29 December, 2005

Trust a Theologian?!

I trust 'em about as far as I can follow them.

Why?

Because over-engineering is still the #1 mistake of smart people.

I was 25, and still a wet-behind the ears mechanic when the new rig rolled in. We were a Caterpillar truck engine shop, and this Freighty had the new 3176 model in it. None of us had ever seen one. (I mean none of the real mechanics had ever seen one. I had barely seen a 3208, and they had been around for decades.) It was in for its initial service, and still in pristine condition. The yellow paint still smelled like acetone.

Pete got the honors. He removed the air ducting, and popped the valve covers. I know this happened because the silence that fell over the shop distracted even me. Not an air wrench was humming.

Papa, Snuffy, Dave, and Bill were all standing on leaf springs and looking down into the new wonder of the world.

I wandered on over.

Their assorted cheap cigars were bouncing up and down as they made meaningful grunting noises that I was still too ignorant to understand. Papa got down first muttering something about pushrods. Snuffy and Bill quickly agreed. Pete added a comment about the cast iron head and an aluminum block spacer. Snuffy wondered whether they would be able to keep oil the in the block from coming out under the spacer.

In 30 seconds 5 old men who wouldn't know a heat expansion coefficient from a differential equation had just condemned the work of some of the best engineers in the world. This was not some third world operation here. Caterpillar was the best, and they had put millions into designing and building this engine.

I did not have any clue what to think.

I was just learning to respect these men, but I knew what an engineer was. "Anyone can build a bridge that will carry anything. An engineer will do it with the minimum of materials and tell you when it will wear out." The best minds Caterpillar could hire had built an engine that produced the right amount of horsepower for fleet trucking, with a minimum of materials and weight.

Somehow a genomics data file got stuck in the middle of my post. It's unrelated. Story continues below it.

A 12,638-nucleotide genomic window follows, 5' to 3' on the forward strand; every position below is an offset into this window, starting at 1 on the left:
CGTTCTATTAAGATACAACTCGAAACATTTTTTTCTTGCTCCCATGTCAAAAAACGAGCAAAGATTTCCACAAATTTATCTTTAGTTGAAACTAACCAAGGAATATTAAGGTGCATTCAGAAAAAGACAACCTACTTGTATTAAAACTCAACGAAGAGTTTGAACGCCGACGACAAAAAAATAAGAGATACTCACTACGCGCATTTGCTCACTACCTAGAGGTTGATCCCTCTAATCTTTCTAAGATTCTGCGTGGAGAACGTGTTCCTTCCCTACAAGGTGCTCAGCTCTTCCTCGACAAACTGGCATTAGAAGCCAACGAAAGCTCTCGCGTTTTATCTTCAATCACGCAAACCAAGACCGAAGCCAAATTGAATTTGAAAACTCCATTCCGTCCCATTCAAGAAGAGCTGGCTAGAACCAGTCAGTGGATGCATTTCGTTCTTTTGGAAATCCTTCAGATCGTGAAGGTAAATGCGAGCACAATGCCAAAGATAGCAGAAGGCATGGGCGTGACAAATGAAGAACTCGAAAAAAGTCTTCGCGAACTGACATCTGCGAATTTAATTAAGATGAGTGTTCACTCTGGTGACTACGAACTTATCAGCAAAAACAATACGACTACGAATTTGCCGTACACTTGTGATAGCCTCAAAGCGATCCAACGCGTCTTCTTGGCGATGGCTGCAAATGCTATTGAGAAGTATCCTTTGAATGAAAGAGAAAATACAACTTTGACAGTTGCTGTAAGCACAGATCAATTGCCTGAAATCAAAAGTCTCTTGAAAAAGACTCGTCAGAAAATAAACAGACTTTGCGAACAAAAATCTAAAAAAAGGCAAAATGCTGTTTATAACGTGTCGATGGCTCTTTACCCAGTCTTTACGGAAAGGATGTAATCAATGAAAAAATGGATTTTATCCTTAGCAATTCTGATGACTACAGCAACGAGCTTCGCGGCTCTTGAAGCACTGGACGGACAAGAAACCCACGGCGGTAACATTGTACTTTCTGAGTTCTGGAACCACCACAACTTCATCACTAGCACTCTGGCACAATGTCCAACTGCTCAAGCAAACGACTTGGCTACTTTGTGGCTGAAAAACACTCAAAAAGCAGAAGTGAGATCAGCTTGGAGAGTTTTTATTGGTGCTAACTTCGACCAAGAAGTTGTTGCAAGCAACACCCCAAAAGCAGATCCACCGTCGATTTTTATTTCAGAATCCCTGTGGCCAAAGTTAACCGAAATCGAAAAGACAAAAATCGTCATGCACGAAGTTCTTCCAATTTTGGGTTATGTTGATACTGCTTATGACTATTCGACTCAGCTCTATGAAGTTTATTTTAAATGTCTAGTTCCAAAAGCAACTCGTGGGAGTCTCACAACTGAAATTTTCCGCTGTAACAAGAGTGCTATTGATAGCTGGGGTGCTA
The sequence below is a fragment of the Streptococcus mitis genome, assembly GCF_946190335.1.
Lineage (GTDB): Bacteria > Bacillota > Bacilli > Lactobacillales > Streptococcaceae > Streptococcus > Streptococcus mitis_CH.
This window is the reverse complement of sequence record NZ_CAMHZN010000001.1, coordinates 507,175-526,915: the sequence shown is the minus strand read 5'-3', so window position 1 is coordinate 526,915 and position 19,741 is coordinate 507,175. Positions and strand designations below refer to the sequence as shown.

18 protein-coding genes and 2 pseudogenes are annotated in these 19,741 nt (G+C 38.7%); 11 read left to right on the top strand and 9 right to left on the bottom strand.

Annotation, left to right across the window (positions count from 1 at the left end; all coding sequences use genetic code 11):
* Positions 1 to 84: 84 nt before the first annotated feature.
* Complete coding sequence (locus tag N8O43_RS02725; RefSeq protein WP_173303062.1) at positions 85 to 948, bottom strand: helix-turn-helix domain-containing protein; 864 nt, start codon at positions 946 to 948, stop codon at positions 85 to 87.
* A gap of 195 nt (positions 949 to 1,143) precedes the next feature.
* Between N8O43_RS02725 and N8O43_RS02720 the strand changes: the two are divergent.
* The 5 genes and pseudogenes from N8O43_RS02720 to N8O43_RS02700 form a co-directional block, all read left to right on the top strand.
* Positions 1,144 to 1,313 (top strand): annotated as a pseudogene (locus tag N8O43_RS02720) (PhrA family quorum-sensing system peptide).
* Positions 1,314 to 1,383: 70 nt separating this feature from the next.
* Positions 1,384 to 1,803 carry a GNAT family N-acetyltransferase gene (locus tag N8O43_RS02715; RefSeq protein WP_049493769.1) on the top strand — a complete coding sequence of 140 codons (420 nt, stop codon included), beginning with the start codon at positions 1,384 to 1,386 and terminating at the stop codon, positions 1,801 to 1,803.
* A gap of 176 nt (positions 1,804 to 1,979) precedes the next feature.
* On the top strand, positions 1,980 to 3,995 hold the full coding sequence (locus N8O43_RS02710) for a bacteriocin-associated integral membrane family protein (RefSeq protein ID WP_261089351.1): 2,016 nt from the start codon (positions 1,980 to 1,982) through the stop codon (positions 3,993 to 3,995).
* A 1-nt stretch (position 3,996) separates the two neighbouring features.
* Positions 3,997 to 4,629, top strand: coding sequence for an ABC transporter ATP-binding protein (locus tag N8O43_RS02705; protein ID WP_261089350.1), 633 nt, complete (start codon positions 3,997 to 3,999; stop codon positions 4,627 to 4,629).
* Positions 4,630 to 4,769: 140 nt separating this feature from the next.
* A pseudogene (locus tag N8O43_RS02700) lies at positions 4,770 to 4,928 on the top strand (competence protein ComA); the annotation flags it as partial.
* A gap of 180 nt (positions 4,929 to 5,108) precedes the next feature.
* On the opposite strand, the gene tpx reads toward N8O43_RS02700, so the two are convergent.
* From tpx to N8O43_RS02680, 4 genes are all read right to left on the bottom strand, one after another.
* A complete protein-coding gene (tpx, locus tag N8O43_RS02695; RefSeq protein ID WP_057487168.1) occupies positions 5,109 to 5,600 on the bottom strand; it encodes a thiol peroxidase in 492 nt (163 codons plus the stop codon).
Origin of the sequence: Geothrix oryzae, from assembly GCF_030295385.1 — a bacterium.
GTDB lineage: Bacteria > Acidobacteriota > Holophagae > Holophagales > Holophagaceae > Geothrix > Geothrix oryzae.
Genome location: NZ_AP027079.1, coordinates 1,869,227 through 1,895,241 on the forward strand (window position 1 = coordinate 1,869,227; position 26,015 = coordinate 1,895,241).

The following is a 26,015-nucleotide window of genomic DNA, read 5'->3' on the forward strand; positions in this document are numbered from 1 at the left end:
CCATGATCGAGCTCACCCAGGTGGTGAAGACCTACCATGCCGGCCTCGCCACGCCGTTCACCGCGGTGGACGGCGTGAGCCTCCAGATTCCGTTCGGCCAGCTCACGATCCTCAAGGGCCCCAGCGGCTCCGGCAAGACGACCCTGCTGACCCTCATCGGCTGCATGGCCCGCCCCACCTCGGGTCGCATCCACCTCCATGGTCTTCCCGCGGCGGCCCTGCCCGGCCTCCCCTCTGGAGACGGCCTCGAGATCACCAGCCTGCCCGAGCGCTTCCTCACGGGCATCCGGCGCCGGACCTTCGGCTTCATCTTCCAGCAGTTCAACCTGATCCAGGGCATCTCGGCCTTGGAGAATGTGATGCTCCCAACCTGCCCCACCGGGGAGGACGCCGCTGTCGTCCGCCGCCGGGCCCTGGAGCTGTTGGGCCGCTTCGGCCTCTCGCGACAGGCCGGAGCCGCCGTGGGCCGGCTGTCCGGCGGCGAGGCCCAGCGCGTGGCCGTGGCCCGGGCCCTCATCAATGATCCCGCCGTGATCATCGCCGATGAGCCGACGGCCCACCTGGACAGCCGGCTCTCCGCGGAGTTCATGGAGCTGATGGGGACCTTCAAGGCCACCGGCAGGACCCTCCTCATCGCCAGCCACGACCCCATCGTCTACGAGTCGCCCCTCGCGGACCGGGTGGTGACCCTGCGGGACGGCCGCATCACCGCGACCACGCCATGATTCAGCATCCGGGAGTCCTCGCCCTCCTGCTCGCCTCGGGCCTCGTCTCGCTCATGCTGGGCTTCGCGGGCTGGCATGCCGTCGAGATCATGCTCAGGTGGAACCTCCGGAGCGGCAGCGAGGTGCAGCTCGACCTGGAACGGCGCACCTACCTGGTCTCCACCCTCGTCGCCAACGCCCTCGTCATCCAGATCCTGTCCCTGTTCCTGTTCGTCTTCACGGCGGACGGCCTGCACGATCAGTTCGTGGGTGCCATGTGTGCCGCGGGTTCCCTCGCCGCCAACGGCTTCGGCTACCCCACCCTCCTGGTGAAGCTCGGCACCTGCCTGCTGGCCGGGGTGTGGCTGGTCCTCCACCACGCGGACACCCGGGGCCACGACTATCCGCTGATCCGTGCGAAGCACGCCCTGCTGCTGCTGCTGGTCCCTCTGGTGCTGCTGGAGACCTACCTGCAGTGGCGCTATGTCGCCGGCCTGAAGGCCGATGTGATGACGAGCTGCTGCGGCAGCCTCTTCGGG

I was inclined to trust the engineers, but the men leaning over that engine were no slouches.

I just kept my mouth shut. There would be time enough for gloating or learning after I knew who was right.

Those old men had the engineers' lunch.

For the next 5 years, we ran overtime shifts:
  1. Replacing aluminum spacers after a valve pushrod had fallen down between the cam and spacer and been shoved out the side of the engine.
  2. Replacing head gaskets with new, upgraded versions after the aluminum and cast iron walked the old one out with their differing heat expansion coefficients.
  3. Replacing the spacer to block gasket with upgraded versions, because the block was cast iron, too.

There's nothing divine about a theologian, no more so than those Caterpillar engineers. I don't care whether you're John Calvin or Jacobus Arminius, Augustine or Pelagius. If you roll out some over-engineered, too intelligent solution to a problem I didn't know I had, you're going to have a hard time keeping me for an audience.

1 comment:

P&S said...

Great Post.

The phrase "too smart for their own good" comes to my mind. Give me a little common sense and hands-on experience any day.

BTW, I'm also with you on buttermilk bread in your other post.

Good luck with your blog. I'll check back with you. And thanks for the link.